A home as power plant
Net plus energy building – A potential solution for the energy transformation
Near Stuttgart stands a house that generates more energy than the people who live in it consume. The clever interaction of innovative technology and new materials makes that possible. One of them is Fermacell greenline.
No more anger about rising electricity prices, no flinching in shock anymore when the media announce the next round of energy cost increases – a home that supplies its residents with energy may sound like an impossible dream. But none of that: the first houses of this kind already exist. In Leonberg near Stuttgart, for example, stands a net plus energy building offering many potential answers to urgent issues of the future.
Combination of numerous components
This two-storey, single-family house with around 260 square metres of living space was designed by the architect Johannes Berschneider in close cooperation with the principal Dr M. Norbert Fisch, who as a professor at the Institute for Building and Solar technology at the Technical University of Braunschweig and energy designer put all his professional knowhow into the planning. Because even in combination with intelligent architecture and a well-insulated building shell, a powerful photo-voltaic installation on the roof alone is not enough to achieve the ambitious goal: annual energy production that is greater than the total need for room heating, hot water, lighting, ventilation, information & communication technology and household appliances. “A building that ultimately functions as a mini power plant – all that has been realised here, and that is one of the solutions for the future” says Fisch summing up.
The key is in the precise combination between building technology and building materials. Whether heat pump, geothermal heat exchanger, ventilation system or battery storage – numerous components have made their contribution to the project’s success. Intelligent power load management helps to make sure that the highest possible share of the solar-generated power is not simply fed into the public grid, but is used in the house itself at the moment of generation, is stored in batteries or used to “fill up” the electric cars. Surplus energy is in fact first used to charge the vehicles belonging to the house, namely an electric car and an electric scooter, which makes the total concept even more trendsetting through the extension towards e-mobility.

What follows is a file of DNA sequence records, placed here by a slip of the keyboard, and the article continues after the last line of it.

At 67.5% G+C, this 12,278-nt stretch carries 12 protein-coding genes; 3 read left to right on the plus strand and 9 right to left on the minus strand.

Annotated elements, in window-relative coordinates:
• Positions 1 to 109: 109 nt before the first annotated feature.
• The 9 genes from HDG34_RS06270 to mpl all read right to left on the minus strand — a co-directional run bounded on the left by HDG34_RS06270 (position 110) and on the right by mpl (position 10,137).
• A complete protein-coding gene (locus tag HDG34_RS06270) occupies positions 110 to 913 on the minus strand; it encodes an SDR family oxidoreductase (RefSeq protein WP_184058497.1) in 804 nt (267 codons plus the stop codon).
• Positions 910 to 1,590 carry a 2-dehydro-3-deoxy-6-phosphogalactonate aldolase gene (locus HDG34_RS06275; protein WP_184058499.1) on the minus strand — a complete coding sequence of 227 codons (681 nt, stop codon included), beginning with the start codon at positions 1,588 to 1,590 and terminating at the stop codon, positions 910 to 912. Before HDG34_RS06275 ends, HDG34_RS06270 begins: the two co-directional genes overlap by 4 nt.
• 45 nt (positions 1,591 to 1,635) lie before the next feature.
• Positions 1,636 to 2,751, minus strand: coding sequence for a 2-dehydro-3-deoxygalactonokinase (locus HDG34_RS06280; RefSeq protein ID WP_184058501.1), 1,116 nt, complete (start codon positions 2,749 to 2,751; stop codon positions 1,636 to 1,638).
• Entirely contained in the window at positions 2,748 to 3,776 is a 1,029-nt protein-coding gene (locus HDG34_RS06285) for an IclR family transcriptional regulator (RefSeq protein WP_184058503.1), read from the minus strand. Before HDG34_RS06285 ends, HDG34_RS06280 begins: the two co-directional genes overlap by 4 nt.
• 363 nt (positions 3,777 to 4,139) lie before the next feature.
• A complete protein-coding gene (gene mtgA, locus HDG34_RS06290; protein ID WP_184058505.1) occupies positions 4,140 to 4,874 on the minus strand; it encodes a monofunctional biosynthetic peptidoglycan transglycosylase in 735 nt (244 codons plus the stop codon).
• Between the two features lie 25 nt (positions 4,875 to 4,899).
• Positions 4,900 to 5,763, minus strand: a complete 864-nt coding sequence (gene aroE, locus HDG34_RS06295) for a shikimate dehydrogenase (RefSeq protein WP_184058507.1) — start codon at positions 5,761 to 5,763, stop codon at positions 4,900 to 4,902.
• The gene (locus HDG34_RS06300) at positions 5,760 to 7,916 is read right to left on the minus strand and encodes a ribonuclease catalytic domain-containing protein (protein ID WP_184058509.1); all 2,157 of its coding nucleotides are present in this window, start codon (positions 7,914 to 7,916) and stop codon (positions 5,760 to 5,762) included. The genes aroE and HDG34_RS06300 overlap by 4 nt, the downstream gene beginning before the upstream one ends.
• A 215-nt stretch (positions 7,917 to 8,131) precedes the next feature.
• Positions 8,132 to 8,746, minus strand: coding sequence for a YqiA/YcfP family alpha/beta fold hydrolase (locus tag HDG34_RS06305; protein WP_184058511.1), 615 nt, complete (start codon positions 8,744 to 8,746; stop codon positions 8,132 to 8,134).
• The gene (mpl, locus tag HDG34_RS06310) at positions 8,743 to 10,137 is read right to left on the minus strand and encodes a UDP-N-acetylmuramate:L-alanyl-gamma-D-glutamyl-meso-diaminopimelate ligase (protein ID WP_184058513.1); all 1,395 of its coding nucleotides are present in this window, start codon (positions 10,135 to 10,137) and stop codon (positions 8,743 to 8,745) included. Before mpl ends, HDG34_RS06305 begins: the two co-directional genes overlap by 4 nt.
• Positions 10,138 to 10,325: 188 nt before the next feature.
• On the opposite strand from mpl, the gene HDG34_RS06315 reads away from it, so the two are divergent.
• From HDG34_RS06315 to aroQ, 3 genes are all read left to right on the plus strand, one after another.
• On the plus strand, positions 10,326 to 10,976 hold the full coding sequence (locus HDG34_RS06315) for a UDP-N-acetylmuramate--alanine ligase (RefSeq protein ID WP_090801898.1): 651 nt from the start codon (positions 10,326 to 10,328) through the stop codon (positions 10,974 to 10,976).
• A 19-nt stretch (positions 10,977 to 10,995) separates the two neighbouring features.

Higher living comfort with Fermacell
In line with the goal of using the building to demonstrate what can already be achieved today, the house is equipped in every respect based on the latest state of research. In the area of building services engineering, Professor Fisch designed solutions with products from the market leader, Rehau; for the entire dry lining he relied on Fermacell. “He got in touch with us and signalled interest in our gypsum fibre boards,” says Alexander Kerschbaum, regional manager in the Sales Office South. “Given that the high demands on the house also relate to healthy living, he decided on boards in the greenline series.” Fermacell’s technical consultant, Dirk Lindner, took on the support for construction in terms of building physics issues. For a year now, the house has been occupied by the daughter of the principal. Use of it is being monitored scientifically so that the experience can flow into further research. According to initial calculations, the annual electricity need is around 10,000 kWh, compared with power generated of 14,000 to 14,500 kWh p.a. A success which, according to Norbert Fisch, was not bought by sacrificing comfort: “It cannot be all about creating buildings in which the users’ lives are driven only by the technology. In this house, the technology helps the users improve the level of comfort at home.”